Paris (Brussels Morning) Airstrikes by the Israeli air force continue unabated on Thursday, causing widespread loss of life and destruction in Gaza, which witnessed its most horrific night since 2014.
The Israeli cabinet voted to escalate the assault on Gaza on Wednesday, where Hamas announced at least 83 people had been killed, including 17 children, and more than 500 injured.
A state of emergency has been declared in mixed cities, whilst flights to Tel Aviv’s Ben Gurion International airport are being diverted to Eilat in the South.
“Massive” security reinforcements are also being sent to mixed Jewish-Muslim cities within Israel, where groups of young Palestinians have clashed with Jewish extremists, Le Monde reported.
Army spokesman, Jonathan Conricus, told reporters that units were “ready” for a potential land invasion and indicated that “preparations for ground operations [are] at different stages”.
Draft plans are in place but have yet to be presented to the government, after Benjamin Netanyahu rejected a Hamas proposal for a ceasefire on a “mutual basis”, which was made through Russia, the Guardian reports. The militant group said several of its senior commanders had died in airstrikes, which targeted and destroyed dozens of buildings in the Gaza strip since Tuesday.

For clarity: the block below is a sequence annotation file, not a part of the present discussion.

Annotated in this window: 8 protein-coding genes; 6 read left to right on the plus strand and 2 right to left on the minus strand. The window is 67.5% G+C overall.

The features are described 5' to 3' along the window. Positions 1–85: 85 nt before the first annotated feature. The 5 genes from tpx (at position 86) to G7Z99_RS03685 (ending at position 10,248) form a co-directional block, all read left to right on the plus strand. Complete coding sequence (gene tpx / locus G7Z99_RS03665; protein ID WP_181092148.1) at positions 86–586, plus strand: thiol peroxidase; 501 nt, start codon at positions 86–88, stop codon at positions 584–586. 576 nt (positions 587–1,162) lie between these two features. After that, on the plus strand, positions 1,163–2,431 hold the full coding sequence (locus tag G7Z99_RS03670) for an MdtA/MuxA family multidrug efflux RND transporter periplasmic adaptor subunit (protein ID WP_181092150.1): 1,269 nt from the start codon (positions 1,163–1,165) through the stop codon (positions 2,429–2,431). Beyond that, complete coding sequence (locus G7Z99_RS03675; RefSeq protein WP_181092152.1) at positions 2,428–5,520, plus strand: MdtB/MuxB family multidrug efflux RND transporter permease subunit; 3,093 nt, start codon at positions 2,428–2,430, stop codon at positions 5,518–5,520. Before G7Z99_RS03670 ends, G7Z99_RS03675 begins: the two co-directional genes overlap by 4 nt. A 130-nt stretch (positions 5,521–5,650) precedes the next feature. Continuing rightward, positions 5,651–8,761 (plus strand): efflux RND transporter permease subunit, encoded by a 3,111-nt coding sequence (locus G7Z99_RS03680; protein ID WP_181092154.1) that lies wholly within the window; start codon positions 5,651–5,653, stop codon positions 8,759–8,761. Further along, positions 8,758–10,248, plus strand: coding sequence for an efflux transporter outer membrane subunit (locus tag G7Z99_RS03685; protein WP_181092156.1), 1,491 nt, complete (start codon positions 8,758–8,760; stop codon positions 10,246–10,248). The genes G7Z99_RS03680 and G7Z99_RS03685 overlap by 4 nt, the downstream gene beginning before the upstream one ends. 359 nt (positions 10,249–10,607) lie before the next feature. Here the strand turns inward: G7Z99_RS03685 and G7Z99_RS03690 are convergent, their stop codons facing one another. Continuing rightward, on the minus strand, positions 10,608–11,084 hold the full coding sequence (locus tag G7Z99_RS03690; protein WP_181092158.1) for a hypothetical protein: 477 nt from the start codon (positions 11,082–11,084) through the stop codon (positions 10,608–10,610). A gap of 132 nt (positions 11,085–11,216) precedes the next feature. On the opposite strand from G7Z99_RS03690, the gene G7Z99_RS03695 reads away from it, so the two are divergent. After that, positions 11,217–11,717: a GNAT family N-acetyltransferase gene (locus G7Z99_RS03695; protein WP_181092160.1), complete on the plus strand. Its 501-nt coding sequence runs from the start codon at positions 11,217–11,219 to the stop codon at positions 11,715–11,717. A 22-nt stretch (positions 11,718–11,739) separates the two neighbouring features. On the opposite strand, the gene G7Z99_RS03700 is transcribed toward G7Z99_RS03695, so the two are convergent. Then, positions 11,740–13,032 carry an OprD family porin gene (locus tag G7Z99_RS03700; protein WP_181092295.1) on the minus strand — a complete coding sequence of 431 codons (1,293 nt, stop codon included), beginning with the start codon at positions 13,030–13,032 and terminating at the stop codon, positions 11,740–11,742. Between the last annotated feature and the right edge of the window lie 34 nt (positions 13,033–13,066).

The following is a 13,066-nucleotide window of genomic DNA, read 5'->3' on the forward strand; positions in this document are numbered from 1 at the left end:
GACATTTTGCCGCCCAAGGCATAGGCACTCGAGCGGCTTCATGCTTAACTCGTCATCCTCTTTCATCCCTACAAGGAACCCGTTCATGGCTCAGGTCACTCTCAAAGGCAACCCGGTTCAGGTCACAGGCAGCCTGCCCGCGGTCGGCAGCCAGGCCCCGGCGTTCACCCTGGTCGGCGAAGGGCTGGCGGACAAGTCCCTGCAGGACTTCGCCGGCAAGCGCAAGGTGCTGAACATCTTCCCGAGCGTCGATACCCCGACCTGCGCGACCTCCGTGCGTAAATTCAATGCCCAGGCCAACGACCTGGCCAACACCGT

The United Nations Security Council (UNSC) will hold a public emergency meeting on Friday, in the presence of Palestinian and Israeli representatives, in an attempt to de-escalate. The UN, as well as Egyptian and Qatari diplomats are said to be working to bring a halt to the airstrikes.
But Israeli Defence Minister Benny Gantz, as reported in the Guardian, has declared: “Israel is not preparing for a ceasefire. There is currently no end date for the operation. Only when we achieve complete quiet can we talk about calm”.
A second emergency UNSC meeting was held on Wednesday, but no consensus on a draft statement or a resolution was reached. It was blocked both times by the US as a “counter-productive” outcome at this stage, with Track II diplomacy activated to reach a solution.
Meantime, US Secretary of State Antony Blinken spoke to Palestinian President Mahmoud Abbas, condemning the rocket attacks, while President Joe Biden, after a phone call with Benjamin Netanyahu, expressed optimism that the violence would end “sooner rather than later”.
Former Israeli ambassador to the US Danny Danon told Al-Jazeera that political differences, namely the pending formation of a government, have been set aside as the country is being attacked by a “vicious, terrorist organisation”, adding that “it is not a war yet, but we are united when our schools are being targeted by rockets”.